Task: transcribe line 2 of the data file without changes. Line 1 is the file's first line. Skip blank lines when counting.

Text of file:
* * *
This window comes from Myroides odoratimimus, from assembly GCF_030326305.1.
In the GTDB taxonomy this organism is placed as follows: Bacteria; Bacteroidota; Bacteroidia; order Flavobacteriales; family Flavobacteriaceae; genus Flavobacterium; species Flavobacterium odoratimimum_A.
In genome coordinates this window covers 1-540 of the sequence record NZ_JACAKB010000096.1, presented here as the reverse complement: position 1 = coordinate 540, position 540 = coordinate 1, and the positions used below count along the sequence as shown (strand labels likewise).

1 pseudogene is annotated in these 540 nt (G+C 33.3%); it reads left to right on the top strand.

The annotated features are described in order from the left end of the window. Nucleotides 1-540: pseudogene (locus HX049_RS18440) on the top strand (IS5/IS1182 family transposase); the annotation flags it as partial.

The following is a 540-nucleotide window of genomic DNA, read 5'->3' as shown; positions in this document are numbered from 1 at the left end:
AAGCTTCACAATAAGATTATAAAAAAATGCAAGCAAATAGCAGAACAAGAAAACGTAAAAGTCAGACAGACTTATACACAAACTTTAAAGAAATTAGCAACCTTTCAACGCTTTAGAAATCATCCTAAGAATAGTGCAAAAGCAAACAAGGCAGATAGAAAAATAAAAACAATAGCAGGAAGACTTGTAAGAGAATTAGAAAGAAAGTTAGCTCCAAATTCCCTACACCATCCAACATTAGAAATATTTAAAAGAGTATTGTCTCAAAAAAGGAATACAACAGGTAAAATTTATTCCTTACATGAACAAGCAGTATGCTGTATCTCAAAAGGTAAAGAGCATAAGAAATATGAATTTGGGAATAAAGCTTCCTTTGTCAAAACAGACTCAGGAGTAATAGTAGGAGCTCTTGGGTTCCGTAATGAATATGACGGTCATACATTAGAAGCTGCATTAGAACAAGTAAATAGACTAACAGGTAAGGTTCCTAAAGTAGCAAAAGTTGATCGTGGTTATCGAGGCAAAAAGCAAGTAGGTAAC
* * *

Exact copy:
In the GTDB taxonomy this organism is placed as follows: Bacteria; Bacteroidota; Bacteroidia; order Flavobacteriales; family Flavobacteriaceae; genus Flavobacterium; species Flavobacterium odoratimimum_A.